Pentecost +2

This past Wednesday, Doan and I gathered with some of the Anglo-Catholic clergymen of the diocese down in Atlantic City, not to gamble but to visit, honor, and mourn the closing of one of the great Anglo-Catholic parishes of the diocese, the Church of the Ascension. Ascension Atlantic City is a large place, large enough that Diocesan Convention used to be held there. The convention Mass must have been spectacular, having been said at an altar that wouldn’t even fit in our sanctuary, a massive block of marble.

More than a hundred years worth of stuff, sacred and profane, is and now increasingly was contained within her walls. We were there principly to get one last moment in that godly place, but also to salvage what we could of that stuff, objects given to the parish, much of it memorials to people lost or thankgivings made. Crosses, statues, paintings, books, tables, chairs, linens, vestments, silver, and marble; we packed three cars and one Ram 1500 full of the sacred and sentimental, a lot of it a bit worn by time and disuse, but all of it precious.

Ascension is closing for all manner of reasons, but in the end there’s just not enough people there to support the parish, haven’t been for a long time, and the building is literally falling down. At some places in the nave, you can see the outside through some accidental windows, holes right in the side of the brickwork. The bell tower is separating from the main building to the point that you can actually see it falling over.

All of this is incredibly heart-breaking; Doan had planned on taking lots of pictures of Ascension but didn’t take nearly as many as planned, such was the sadness that surrounded the place. That said, there was a strong, almost physical sense of God’s Presence in that place, despite the emptiness of her tabernacles.

St. Paul told us today in his second epistle to the Corinthians that this sense of God, even amidst things that are passing away, is there so that we do not lose heart. Paul reminds us that “though our outer nature is wasting away, our inner nature is being renewed everyday. For this slight momentary affliction,” he tells us, “is preparing for us an eternal weight of glory beyond all comparison, because we look not to the things that are seen but to the things that are unseen; for the things that are seen are transient, but the things that are unseen are eternal.”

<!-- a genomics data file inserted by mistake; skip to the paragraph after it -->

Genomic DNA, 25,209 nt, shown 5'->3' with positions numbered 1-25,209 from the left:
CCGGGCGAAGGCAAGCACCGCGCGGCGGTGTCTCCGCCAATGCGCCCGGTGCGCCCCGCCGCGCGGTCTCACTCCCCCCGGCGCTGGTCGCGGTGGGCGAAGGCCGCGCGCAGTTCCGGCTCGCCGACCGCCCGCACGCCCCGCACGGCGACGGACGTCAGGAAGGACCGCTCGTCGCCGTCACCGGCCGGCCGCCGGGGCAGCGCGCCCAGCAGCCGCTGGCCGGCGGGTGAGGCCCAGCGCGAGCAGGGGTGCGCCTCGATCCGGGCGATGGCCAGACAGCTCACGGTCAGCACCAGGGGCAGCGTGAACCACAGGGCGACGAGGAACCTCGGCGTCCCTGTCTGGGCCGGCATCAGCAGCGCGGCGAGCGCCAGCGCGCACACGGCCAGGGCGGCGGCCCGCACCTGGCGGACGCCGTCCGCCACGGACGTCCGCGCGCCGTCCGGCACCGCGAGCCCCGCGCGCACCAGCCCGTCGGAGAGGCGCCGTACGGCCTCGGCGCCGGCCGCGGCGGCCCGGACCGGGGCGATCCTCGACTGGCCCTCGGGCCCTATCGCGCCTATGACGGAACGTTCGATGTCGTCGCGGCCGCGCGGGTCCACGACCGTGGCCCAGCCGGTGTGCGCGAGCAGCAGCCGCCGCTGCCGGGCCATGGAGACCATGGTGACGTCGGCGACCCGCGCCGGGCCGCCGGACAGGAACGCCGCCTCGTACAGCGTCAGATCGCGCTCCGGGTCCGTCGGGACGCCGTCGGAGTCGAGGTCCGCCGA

Fr. John Lock, the rector of my sponsoring parish, Trinity Church Red Bank, was published this week in the Living Church magazine, writing on the closure of so many church buildings. Fr. Lock noted “a certain glib reaction to these closures and departures that (he finds)to be increasingly unsettling.

The rhetoric often goes like this: God is using these departures and closures to remove from our grip the precious idols of our church buildings. God is casting down the images of what the Episcopal Church has been in order to rebuild it for its future. This line of argument appeals to some of the motifs of the Bible, and because of its religious language, it can sound rather convincing.”1

But this line of argument, as Fr. Lock notes, is to take the words of St. Paul and twist them, to make the things that are seen not just transient but without worth, and that is utterly false. As Fr. Lock said, “There is something deeply moving and very awesome about worshiping in a space and using ornaments that have been used by preceding generations of Episcopalians. In this space, God’s people have come to say their prayers and be fed in Word and Sacrament. By these ornaments (which you and your predecessors gave as memorials), they (and we) have made their Communion, or been baptized, or been moved by a visual representation of our Lord.”2

These too will some day waste away, just as one day we are all appointed to die. But just as we experienced at Ascension Atlantic City, here in Bordentown the seen cannot help but point to the unseen; the Presence of the Lord can’t be avoided when we’re in the presence of so rich a heritage as this place and memorials found within. As we care for this place, even as we ourselves waste away, we are reminded of the eternal weight of the glory of God’s kingdom reflected here. Pray, please, for Ascension, for all the parishes in the diocese that are closing; pray for the people of those places as they mourn, and pray that the Lord will move us, and those who will inherit this place, to care for her.

1The Rev. John Mason Lock,


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